Fertile, Acid Soil

Holly likes a fertile, sandy loam, somewhat on the acid side. For backfill I use mixture of approximately equal parts of garden loam, sand and wood mold from old chestnut stumps, fertilized with cottonseed meal. For a mulch, alternate layers of oak leaves and coarse sawdust are excellent. Cottonseed meal is added each spring as an organic source of nitrogen. In the north, it seems best not to force excessive growth, since fully-hardened wood can better withstand low temperatures without injury.

Selections of American holly (Ilex spare), English holly (I. Aquifolium) and Japanese holly (I. crenata) have been reproduced by cuttings and grown in the open for the last several years at Syracuse, New York, where winter temperatures have dropped below – 10¡ F. for several consecutive days and nights. Young plants of American holly, with thoroughly hardened wood in the fall, have been surprisingly free of winter injury, even at – 20 degrees F. They have bloomed each spring and set good crops of berries.

English holly selections set their flower buds in the autumn, and these may be killed during the winter by extremely low temperatures. However, plants have flowered with us after relatively mild winters. Japanese holly forms flowers and produces its attractive black fruits each summer.

I also have several specimens of Burford holly (flex cornuta burfordi) in 5-inch clay pots, which are sunk in garden soil each summer and kept in a basement playroom during the winter. By early April, they come into bloom and fill the room with their pleasing fragrance. To assure abundant fruiting I use a hormone spray, even though fruit will set in some quantity without it. Sometimes, after moving to the garden, a second period of bloom occurs.

I have had no success in producing native holly seedlings outdoors. Even though the seeds survive winter cold and germinate in the spring, the seedling root system seems too shallow to reach below the frost line in order to meet the first winter needs of the evergreen foliage. Perhaps this explains in part why American holly has not spread naturally into cold areas, even though established plants can endure low temperatures.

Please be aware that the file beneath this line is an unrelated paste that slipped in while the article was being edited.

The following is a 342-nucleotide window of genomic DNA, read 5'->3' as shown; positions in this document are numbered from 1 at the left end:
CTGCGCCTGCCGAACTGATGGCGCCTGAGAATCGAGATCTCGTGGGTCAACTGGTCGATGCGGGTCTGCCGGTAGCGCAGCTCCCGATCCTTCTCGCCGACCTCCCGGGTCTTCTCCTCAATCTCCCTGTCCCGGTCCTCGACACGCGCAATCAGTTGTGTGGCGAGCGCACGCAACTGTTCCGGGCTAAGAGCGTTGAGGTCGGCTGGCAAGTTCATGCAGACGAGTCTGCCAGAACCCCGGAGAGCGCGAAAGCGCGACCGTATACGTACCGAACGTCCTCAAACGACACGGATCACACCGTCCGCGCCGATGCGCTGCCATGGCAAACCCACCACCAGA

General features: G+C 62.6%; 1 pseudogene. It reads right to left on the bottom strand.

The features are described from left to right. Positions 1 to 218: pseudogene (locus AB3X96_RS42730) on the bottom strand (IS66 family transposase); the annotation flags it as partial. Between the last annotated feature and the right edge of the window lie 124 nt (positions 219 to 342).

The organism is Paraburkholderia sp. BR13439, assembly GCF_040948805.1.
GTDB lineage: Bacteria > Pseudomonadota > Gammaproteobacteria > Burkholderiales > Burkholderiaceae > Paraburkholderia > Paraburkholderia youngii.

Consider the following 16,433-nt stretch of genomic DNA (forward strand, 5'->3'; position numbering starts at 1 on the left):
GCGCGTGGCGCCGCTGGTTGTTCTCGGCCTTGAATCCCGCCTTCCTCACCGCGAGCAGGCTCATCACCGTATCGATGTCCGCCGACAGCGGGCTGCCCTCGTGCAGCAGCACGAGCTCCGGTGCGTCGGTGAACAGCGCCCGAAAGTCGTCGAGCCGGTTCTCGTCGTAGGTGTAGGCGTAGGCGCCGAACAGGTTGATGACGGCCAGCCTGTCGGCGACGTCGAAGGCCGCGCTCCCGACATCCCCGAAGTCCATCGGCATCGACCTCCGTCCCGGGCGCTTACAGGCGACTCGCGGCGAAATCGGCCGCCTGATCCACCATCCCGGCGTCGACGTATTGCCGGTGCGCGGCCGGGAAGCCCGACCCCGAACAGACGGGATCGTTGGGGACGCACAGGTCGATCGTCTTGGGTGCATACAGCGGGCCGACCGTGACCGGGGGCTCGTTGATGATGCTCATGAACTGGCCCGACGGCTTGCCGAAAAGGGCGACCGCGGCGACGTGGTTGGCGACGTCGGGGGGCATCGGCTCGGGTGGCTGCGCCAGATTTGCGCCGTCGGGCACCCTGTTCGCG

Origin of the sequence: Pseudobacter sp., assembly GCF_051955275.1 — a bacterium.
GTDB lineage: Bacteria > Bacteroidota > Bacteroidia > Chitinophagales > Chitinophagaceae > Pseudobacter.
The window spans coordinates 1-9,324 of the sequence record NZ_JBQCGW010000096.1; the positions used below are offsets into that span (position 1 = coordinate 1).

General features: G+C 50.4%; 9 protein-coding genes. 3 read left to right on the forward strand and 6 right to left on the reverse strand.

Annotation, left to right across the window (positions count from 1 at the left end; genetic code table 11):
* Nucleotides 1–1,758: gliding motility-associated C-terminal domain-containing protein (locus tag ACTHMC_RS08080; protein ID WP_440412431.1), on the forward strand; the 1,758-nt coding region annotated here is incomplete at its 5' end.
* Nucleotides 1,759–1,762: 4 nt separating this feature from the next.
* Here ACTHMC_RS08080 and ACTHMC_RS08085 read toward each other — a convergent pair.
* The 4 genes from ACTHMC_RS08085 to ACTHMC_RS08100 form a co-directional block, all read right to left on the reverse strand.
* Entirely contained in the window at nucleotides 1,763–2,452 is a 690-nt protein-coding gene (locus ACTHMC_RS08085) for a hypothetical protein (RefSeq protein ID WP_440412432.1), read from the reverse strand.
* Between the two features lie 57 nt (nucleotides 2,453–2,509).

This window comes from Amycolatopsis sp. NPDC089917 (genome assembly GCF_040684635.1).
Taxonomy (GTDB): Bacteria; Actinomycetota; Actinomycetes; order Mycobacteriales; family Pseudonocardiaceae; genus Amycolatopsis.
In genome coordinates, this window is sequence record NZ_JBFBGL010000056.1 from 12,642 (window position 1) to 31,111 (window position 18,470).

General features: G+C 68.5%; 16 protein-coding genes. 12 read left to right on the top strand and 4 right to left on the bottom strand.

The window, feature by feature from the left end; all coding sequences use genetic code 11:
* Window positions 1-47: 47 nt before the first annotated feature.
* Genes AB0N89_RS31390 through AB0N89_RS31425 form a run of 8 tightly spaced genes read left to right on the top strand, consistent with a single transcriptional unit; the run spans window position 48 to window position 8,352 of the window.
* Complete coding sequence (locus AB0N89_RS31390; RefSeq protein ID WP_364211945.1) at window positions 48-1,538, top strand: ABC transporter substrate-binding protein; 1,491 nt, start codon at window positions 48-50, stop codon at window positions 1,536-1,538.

In my experiences, pests on holly have been rare. The holly leaf miner came in accidentally on some planting stock and spread to established plants. The following season DDT was used, and the leaf miner was eliminated. With leaf miners absent, the leaves are free of the disfiguring punctures associated with the feeding habits of these insects. Mites have not been troublesome, and no fungus pests have appeared.

Robins have been no problem, because berries turn red after the birds leave in the late autumn. Although the fruits frequently persist until the following slimmer, robins have not used them as food in the spring. Thus it is not unusual to have the old red berries overlap the young green fruits of the current season. Plants do suffer from some breakage from heavy, wet autumn snow. To eliminate or reduce this hazard, snow should be removed before its weight is sufficient to break the branches.


I have not lost established trees of American holly because of low winter temperatures. Some small newly set plants have been killed, apparently because their roots were shallow and the mulch was not sufficiently deep to protect them. A few of the newly planted trees that died to the ground over winter sent up new sprouts the following spring.

Some choice selections of American holly fruit when young include Old Heavy Berry, which set rich sprays of berries when the plants were three years old. Arden and St. Ann have fruited also when relatively young.

If you like holly and have a somewhat sheltered spot in semi-shade, the chances are favorable for growing some of the many hollies where temperatures drop below the zero mark. It is wise to let a specialist select what he considers a hardy variety. Remember that berries will develop only when male and female are planted close by.